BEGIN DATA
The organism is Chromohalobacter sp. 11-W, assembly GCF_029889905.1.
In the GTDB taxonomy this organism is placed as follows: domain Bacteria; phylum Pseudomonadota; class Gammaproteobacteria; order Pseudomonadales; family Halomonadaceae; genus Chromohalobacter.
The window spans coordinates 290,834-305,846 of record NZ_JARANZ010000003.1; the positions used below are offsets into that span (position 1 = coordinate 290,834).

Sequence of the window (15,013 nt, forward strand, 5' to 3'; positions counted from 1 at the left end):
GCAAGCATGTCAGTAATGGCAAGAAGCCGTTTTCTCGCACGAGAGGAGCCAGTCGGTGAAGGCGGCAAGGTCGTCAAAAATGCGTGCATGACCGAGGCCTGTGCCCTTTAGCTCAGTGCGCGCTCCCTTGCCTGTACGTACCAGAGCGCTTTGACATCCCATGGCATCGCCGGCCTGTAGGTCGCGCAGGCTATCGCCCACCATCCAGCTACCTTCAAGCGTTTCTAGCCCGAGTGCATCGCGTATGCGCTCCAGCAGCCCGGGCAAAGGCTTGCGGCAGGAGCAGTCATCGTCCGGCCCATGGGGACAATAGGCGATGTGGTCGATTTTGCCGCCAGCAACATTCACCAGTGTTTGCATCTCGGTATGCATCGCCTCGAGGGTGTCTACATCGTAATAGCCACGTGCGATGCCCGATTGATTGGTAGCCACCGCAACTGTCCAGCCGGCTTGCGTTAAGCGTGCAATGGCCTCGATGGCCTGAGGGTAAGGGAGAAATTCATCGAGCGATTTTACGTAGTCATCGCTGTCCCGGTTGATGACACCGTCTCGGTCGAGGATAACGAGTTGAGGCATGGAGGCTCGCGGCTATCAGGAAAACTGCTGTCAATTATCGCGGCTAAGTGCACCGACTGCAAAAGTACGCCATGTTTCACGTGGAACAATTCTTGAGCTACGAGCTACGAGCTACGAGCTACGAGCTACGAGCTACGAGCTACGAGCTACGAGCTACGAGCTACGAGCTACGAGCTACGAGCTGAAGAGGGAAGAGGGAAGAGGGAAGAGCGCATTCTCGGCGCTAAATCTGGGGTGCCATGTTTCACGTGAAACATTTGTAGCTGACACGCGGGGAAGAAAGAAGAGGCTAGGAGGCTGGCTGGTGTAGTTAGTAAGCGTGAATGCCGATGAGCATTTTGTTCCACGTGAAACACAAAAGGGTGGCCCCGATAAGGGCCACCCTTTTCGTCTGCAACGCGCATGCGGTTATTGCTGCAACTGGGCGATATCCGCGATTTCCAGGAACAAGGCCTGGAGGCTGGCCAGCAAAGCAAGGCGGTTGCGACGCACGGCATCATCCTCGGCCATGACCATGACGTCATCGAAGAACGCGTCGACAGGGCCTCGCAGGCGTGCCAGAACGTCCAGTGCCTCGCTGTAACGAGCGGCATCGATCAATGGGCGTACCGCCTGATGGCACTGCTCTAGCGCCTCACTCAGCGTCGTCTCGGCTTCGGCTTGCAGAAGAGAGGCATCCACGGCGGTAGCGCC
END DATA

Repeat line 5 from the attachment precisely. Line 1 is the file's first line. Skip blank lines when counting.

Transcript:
GCAAGCATGTCAGTAATGGCAAGAAGCCGTTTTCTCGCACGAGAGGAGCCAGTCGGTGAAGGCGGCAAGGTCGTCAAAAATGCGTGCATGACCGAGGCCTGTGCCCTTTAGCTCAGTGCGCGCTCCCTTGCCTGTACGTACCAGAGCGCTTTGACATCCCATGGCATCGCCGGCCTGTAGGTCGCGCAGGCTATCGCCCACCATCCAGCTACCTTCAAGCGTTTCTAGCCCGAGTGCATCGCGTATGCGCTCCAGCAGCCCGGGCAAAGGCTTGCGGCAGGAGCAGTCATCGTCCGGCCCATGGGGACAATAGGCGATGTGGTCGATTTTGCCGCCAGCAACATTCACCAGTGTTTGCATCTCGGTATGCATCGCCTCGAGGGTGTCTACATCGTAATAGCCACGTGCGATGCCCGATTGATTGGTAGCCACCGCAACTGTCCAGCCGGCTTGCGTTAAGCGTGCAATGGCCTCGATGGCCTGAGGGTAAGGGAGAAATTCATCGAGCGATTTTACGTAGTCATCGCTGTCCCGGTTGATGACACCGTCTCGGTCGAGGATAACGAGTTGAGGCATGGAGGCTCGCGGCTATCAGGAAAACTGCTGTCAATTATCGCGGCTAAGTGCACCGACTGCAAAAGTACGCCATGTTTCACGTGGAACAATTCTTGAGCTACGAGCTACGAGCTACGAGCTACGAGCTACGAGCTACGAGCTACGAGCTACGAGCTACGAGCTACGAGCTACGAGCTACGAGCTGAAGAGGGAAGAGGGAAGAGGGAAGAGCGCATTCTCGGCGCTAAATCTGGGGTGCCATGTTTCACGTGAAACATTTGTAGCTGACACGCGGGGAAGAAAGAAGAGGCTAGGAGGCTGGCTGGTGTAGTTAGTAAGCGTGAATGCCGATGAGCATTTTGTTCCACGTGAAACACAAAAGGGTGGCCCCGATAAGGGCCACCCTTTTCGTCTGCAACGCGCATGCGGTTATTGCTGCAACTGGGCGATATCCGCGATTTCCAGGAACAAGGCCTGGAGGCTGGCCAGCAAAGCAAGGCGGTTGCGACGCACGGCATCATCCTCGGCCATGACCATGACGTCATCGAAGAACGCGTCGACAGGGCCTCGCAGGCGTGCCAGAACGTCCAGTGCCTCGCTGTAACGAGCGGCATCGATCAATGGGCGTACCGCCTGATGGCACTGCTCTAGCGCCTCACTCAGCGTCGTCTCGGCTTCGGCTTGCAGAAGAGAGGCATCCACGGCGGTAGCGCC